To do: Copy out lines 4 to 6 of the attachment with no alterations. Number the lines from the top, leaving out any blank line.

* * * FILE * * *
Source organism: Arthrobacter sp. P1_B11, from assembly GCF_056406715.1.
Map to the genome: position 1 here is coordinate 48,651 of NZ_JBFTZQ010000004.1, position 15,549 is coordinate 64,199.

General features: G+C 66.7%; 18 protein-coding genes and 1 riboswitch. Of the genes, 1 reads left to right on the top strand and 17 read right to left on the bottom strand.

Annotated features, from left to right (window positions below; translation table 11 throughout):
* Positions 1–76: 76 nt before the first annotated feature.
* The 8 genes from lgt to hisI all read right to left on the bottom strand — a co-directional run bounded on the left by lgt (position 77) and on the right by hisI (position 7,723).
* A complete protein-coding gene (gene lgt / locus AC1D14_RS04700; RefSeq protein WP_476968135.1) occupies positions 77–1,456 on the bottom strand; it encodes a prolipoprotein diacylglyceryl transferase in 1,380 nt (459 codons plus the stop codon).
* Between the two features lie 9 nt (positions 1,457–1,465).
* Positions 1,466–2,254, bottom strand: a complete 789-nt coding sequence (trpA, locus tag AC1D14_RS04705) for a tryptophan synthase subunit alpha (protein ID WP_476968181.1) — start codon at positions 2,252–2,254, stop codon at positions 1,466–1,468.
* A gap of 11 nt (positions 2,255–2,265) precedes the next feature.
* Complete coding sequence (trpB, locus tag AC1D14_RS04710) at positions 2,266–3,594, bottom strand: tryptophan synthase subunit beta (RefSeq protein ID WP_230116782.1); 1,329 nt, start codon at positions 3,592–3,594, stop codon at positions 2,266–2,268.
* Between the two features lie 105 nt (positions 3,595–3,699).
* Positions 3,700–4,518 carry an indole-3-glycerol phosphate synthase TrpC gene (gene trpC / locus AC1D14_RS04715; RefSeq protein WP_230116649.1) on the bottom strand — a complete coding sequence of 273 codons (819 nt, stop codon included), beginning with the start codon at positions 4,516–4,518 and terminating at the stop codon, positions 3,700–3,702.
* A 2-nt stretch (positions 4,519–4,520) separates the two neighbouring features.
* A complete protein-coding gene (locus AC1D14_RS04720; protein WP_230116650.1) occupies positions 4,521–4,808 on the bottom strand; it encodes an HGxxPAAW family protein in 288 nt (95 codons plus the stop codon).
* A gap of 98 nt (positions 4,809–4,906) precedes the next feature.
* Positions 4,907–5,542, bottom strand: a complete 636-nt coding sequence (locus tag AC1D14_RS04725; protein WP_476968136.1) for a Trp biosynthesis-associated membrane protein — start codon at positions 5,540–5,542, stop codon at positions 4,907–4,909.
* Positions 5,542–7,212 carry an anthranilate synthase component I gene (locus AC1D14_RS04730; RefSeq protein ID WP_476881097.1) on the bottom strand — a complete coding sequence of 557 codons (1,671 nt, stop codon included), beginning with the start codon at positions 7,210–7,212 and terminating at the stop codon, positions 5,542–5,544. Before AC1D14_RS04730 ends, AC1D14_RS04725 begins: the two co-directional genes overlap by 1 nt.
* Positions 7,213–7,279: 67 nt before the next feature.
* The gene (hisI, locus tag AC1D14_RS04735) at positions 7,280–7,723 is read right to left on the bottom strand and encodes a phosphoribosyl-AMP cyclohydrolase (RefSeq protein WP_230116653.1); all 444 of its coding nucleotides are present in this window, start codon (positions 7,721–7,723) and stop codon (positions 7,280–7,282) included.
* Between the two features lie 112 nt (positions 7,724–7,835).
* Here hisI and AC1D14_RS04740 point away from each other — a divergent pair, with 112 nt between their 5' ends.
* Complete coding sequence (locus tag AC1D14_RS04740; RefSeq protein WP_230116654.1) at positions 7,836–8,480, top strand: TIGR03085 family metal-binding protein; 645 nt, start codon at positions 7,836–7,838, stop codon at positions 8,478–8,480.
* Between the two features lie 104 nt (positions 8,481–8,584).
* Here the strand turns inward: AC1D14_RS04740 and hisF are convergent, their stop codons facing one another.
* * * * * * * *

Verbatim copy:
Annotated features, from left to right (window positions below; translation table 11 throughout):
* Positions 1–76: 76 nt before the first annotated feature.
* The 8 genes from lgt to hisI all read right to left on the bottom strand — a co-directional run bounded on the left by lgt (position 77) and on the right by hisI (position 7,723).